However, he did not expect it to turn that big and draw attention from people from all walks of life around the world. 

Polok said he personally did not want to antagonize anyone that time as all he wanted was to get his father back in good shape.

On March 9, Awami League lawmaker from the Magura 1 constituency Saifuzzaman Shikhor filed a case under the Digital Security Act (DSA) against Kajol and 31 others, including Daily Manab Zamin Editor Matiur Rahman Chowdhury, on charges of publishing a report with false information regarding expelled Jubo Mohila League leader Shamima Noor Papia — who had been arrested back in February on charges of smuggling counterfeit notes and sentenced to jail in October in an arms case — and circulating it on social media. 

Picture shows Monorom Polok, son of photographer Shafiqul Islam Kajol, holding solo protests in Dhaka last year to find the whereabouts of his disappeared father CollectedOn March 10, Kajol went missing after leaving his office. 

After being missing for 53 days, police showed Kajol in their custody on May 3 after the Border Guard Bangladesh (BGB) arrested him on charges of trespassing through Benapole border in Jessore.

Shown formally arrested in the cases, Kajol had been in jail since then.

“My father was ‘found’ and immediately thrown into jail for several months. I was relieved to know that my father was alive but then I saw him being handcuffed like a notorious criminal,” said Polok. 

After languishing in jail for almost eight months, Kajal finally secured bail in all three DSA cases filed against him, on December 25, 2020. 

Kajol’s counsel Jyotirmoy Barua posted on that day on this Facebook account: “Monorom Polok’s  struggle for his father’s release will definitely inspire others.”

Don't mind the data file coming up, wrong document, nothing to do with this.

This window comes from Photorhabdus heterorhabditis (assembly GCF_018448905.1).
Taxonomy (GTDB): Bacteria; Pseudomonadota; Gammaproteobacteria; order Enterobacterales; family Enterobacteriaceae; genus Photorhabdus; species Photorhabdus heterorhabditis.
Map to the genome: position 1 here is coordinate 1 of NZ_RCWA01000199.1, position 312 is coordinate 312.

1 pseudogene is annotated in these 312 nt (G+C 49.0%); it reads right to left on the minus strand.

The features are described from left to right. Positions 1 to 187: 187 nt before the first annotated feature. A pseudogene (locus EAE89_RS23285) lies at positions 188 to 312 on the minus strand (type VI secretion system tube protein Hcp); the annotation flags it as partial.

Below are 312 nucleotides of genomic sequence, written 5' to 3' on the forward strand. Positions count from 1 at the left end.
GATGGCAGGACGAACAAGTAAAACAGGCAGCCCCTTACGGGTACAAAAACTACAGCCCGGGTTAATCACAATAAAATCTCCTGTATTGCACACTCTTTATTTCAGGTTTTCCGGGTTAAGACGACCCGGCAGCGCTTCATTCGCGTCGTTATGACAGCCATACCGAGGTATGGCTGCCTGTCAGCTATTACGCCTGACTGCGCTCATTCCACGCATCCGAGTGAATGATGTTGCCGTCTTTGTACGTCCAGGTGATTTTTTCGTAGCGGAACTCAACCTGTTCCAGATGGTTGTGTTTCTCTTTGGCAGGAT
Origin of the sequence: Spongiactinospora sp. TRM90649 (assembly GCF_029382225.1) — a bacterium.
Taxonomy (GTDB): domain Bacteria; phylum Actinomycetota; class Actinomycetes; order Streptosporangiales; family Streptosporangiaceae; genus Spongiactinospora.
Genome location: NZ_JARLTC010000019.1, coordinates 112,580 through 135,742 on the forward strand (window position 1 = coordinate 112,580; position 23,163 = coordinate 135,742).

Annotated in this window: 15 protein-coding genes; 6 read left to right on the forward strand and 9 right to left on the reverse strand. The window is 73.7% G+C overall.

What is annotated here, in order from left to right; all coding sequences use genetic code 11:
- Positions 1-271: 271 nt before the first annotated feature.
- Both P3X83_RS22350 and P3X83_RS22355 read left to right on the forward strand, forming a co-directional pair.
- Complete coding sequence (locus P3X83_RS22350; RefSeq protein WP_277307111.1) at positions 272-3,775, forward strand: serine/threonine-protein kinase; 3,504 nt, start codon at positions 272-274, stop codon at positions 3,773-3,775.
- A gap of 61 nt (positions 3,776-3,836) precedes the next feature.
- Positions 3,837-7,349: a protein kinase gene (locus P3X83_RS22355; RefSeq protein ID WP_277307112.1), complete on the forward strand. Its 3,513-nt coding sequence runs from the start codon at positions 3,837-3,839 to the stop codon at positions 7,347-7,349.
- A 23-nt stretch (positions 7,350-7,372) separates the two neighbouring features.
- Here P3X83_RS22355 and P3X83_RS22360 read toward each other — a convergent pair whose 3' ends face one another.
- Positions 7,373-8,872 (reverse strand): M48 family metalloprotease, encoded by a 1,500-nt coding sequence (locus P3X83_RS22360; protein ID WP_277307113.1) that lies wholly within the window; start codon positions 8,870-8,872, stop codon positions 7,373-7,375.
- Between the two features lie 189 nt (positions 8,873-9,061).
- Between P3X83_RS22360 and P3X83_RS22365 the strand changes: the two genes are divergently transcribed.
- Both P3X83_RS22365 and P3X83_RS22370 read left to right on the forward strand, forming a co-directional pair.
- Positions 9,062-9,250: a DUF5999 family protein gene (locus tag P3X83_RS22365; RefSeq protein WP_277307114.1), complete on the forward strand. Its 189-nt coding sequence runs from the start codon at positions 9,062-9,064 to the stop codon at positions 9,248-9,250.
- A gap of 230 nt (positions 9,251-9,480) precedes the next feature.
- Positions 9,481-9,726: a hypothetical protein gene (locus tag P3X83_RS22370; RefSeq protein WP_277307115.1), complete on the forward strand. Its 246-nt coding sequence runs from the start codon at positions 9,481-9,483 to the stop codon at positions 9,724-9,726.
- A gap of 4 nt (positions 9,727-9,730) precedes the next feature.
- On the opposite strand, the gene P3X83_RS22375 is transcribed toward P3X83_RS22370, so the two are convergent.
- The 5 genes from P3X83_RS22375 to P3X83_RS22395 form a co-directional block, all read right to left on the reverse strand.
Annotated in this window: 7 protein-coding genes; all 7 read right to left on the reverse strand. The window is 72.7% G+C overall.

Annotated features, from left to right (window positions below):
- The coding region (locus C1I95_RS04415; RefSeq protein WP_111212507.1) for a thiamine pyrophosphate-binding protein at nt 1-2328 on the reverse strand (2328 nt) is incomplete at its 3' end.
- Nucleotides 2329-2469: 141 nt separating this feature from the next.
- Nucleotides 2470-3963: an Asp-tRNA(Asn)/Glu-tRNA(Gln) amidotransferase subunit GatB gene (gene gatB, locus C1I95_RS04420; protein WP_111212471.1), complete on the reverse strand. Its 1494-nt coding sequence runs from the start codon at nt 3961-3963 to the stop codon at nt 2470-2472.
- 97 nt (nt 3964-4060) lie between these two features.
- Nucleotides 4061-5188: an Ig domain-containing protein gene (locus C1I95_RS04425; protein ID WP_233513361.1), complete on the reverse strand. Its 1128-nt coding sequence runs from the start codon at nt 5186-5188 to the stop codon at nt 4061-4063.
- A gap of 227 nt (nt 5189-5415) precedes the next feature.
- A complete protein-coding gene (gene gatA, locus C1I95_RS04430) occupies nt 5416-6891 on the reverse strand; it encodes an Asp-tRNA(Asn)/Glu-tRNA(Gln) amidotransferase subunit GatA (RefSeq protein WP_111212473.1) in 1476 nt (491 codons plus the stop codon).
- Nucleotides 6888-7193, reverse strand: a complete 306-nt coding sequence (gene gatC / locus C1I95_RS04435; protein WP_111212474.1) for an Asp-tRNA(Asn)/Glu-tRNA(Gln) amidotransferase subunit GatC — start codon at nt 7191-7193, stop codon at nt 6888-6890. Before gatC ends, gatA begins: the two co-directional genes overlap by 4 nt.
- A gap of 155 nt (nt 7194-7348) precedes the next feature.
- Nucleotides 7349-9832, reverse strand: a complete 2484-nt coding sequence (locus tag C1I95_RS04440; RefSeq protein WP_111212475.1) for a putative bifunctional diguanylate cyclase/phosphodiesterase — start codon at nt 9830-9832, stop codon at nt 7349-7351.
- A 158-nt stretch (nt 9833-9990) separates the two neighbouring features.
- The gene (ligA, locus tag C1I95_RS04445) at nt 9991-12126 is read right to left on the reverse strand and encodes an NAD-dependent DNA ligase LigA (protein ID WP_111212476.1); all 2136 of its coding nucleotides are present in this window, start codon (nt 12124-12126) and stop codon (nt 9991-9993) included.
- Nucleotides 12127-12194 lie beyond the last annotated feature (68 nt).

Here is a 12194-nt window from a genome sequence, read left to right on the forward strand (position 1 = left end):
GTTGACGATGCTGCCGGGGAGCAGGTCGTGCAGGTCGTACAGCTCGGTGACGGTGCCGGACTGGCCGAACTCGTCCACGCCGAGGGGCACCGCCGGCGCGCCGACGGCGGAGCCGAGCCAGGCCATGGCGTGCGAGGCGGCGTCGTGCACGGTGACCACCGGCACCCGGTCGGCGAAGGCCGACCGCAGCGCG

Polok does not want to call it a mass movement, but rather terms it as just a cause in which a son was looking for his missing father.  

“However, I would definitely say that ‘Where Is Kajol’ became a strong cause not just for my father but for many others who went through the same struggle,” he said.

“I got momentum when I found people, whom I had never met before, standing beside me for the cause I was fighting for,” Polok told Dhaka Tribune. 

Sometimes, Polok wants to go back to the time when his life was simpler. 

“I wish I could be my older self. Now, people ask me how my father and I are doing. It feels like I am still in a time loop when I was fighting for my father’s release. I lost nine productive months from my life but the silver lining is that I met progressive minds from home and abroad during my struggle.” 

Polok now hopes that the people who did this to his father will take their cases back. All he wants is to put this all behind him and move towards a normal life.  

He hopes his father would get over his PTSD and get back in good shape. 

When asked whether he wants justice for all that he and his family went through in the past one year, Polok concluded the interview with a question: “It does not matter whether I want justice for my hardship or not. My question would be whether it is even possible to get justice in the backdrop of the current situation in Bangladesh?”